This is precisely the problem. Our politics function in a grey zone where definitions are very hard to make. The distinction between the left and right began to blur in the 1970s (long before J. R. Jayewardene began painting everything grey).
One could say this is true all over the world. For example, what is the difference between Tony Blair’s New Labour and the Conservative Party? But the Labour Party has evolved beyond Blair. It has veered to the left again under Jeremy Corbyn.
France’s socialists remain discredited but they will bounce back. In India’s Kerala State, there is a Marxist government in office.
In Latin America, the left has made a strong comeback after decades of right-wing dictatorship. In the US, Donald Trump has the stamp of Neo-Fascism written all over him but, unless some fluke in the weird American electoral system dictates otherwise, the moderately left-leaning Joe Biden will become US president in November.
This makes for a balanced political act. In Sri Lanka, there is no such balance. Before the political upheavals of 2019-2020, when both the SLFP and the UNP became politically insignificant, both parties merged into one in the grey zone if one tried to define them politically – Centre Right, advocating Neo Liberal economic policies with strong state interference, both advocating governance based on the wishes (or whims) of the majority’s ethno-religious preferences. Both worked to undermine the independence of the Judiciary and law and order institutions, undermining the democratic structures which got them elected in the first place.
This gave hardly any choice to the voters and you wonder why they bothered to vote in the first place.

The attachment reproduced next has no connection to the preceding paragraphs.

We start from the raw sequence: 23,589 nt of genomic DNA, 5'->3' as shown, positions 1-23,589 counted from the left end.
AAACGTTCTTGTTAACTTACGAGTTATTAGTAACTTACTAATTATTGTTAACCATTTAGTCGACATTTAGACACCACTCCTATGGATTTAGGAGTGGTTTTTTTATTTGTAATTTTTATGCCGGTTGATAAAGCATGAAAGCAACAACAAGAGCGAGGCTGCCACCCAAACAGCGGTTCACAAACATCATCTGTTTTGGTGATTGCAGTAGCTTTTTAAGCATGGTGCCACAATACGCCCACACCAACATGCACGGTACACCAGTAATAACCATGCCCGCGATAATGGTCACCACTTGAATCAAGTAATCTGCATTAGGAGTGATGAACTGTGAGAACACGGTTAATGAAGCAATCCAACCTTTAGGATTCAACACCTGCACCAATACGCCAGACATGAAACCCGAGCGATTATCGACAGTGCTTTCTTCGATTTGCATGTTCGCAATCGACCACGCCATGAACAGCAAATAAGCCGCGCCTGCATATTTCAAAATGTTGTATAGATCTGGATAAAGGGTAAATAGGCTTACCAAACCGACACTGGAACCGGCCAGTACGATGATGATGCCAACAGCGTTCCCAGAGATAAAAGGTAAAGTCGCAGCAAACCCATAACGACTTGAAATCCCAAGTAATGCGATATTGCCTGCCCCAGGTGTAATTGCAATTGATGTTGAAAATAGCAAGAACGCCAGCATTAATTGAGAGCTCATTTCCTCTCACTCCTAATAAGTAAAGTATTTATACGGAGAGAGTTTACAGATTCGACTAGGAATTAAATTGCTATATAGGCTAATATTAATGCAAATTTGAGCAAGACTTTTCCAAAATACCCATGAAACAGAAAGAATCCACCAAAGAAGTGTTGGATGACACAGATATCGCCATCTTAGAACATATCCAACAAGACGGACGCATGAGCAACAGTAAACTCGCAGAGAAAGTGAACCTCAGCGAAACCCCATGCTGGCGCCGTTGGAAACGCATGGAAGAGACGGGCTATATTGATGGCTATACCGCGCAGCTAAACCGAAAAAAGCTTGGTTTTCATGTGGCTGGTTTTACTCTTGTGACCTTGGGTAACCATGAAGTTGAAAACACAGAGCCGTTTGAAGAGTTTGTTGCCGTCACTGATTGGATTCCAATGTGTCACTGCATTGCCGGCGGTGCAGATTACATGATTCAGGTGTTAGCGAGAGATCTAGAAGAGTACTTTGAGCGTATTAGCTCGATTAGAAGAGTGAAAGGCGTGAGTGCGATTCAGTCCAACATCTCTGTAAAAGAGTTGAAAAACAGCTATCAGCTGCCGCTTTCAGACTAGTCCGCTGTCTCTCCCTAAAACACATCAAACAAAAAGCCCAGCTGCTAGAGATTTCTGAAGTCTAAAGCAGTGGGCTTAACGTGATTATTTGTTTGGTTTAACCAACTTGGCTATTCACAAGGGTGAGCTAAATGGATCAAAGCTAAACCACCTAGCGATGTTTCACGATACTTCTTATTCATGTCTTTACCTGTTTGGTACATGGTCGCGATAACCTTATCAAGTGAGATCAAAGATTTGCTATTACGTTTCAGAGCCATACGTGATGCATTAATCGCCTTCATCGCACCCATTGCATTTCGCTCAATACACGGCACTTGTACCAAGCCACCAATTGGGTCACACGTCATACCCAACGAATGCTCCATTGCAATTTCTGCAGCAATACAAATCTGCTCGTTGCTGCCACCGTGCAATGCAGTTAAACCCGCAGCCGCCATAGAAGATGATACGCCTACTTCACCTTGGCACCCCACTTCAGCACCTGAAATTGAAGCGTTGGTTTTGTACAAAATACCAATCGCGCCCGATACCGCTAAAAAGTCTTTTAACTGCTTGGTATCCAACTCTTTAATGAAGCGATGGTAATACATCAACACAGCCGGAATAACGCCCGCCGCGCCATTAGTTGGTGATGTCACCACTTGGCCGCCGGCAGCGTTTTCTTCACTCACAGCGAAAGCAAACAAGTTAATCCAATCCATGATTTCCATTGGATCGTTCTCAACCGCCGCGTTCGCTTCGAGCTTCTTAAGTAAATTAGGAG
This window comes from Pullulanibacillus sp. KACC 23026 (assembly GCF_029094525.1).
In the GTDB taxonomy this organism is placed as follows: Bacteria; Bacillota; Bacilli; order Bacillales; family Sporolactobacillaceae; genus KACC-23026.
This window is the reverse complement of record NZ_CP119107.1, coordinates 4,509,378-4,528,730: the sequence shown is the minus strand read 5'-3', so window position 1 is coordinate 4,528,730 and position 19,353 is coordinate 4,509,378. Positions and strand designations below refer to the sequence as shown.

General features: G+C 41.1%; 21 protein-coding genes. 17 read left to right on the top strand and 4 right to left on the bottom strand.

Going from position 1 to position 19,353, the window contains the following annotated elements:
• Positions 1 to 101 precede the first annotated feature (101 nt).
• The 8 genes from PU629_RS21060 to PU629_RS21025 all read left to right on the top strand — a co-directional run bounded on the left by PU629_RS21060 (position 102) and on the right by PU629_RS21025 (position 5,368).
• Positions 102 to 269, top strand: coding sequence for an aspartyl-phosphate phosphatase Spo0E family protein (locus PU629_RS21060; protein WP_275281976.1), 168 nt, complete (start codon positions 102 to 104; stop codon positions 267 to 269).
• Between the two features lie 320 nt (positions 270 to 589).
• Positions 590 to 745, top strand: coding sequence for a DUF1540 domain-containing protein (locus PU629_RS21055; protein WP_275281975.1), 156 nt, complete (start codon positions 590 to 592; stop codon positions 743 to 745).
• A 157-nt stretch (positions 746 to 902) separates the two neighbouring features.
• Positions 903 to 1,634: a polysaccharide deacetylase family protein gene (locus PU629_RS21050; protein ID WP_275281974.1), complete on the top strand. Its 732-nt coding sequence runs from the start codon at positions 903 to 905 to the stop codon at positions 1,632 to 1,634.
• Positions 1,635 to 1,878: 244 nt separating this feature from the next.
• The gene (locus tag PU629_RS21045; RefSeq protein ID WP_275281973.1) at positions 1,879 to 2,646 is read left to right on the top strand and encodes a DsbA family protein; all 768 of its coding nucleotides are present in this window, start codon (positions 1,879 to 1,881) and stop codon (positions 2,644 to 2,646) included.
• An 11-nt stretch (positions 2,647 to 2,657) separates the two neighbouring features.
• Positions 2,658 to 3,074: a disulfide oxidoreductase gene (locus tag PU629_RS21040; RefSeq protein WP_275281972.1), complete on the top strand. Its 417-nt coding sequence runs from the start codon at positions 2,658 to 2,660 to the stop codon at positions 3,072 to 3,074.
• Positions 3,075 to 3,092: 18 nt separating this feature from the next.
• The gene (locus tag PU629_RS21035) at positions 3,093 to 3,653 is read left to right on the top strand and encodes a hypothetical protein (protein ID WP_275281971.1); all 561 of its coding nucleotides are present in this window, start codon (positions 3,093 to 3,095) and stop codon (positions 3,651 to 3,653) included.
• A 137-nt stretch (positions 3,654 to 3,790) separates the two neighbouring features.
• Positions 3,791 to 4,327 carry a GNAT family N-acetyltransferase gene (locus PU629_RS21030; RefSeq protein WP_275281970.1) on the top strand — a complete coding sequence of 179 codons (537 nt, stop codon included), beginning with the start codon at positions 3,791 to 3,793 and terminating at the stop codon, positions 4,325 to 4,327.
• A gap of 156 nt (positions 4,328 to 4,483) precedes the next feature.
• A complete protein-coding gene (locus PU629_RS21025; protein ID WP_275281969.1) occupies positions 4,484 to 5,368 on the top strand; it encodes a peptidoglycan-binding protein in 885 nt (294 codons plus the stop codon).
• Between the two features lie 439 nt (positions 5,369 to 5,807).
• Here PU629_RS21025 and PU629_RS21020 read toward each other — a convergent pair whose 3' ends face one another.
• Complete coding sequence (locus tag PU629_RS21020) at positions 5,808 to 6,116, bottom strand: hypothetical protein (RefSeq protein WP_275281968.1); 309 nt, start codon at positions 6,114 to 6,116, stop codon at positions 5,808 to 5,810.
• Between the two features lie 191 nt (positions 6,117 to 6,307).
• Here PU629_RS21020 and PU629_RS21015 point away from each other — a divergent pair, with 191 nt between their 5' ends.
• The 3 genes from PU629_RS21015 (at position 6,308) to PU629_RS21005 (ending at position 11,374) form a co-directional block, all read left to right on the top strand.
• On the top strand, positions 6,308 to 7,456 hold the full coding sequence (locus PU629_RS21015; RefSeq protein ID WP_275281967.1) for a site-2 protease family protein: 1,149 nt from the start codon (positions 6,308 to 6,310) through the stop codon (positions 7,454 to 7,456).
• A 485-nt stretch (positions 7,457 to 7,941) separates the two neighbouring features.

In the post upheaval scenario, with the governing party (overwhelmingly ex-SLFP and UNP cadres) pushing the politics even further to the right, the time is ripe for an Opposition with clear cut opposing views.
But there is nothing like that even remotely in sight. Everyone has agendas to please the more extreme elements of the electorate and the clergy.
But one can still ask: Does it still amount to Neo-Fascism? I think it does, except that no one here has the moral courage to openly admit being a fascist (neo or otherwise).
I meet Fascists every day. Some of them are very nice people, very smart, very intelligent, even charming. This isn’t a black and white scenario where Leftists are all nice and those on the Right are all devils. The Left too, is guilty of grotesque crimes against humanity, from Stalinist Russia to Pol Pot’s Cambodia and the Republic of China (both Mao Tse-tung’s and the current, dark suit-and-tie set up) and Nicolas Maduro’s Venezuela.
People have suffered venally from both ideologies. But, compared to us, there is a significant difference.
In Soviet Russia, in Franco’s Spain, in Castro’s Cuba or the Chile of Gen. Augusto Pinochet, people knew what the State called itself when they were arrested by the army, the paramilitaries or the Secret Police.
They were either communist, socialist or fascist, and there was no pretension to any democracy, either. In Sri Lanka, no one knows. If you are unlucky enough to get into some one’s grey list, you won’t even know if what hit you came from the left or the right.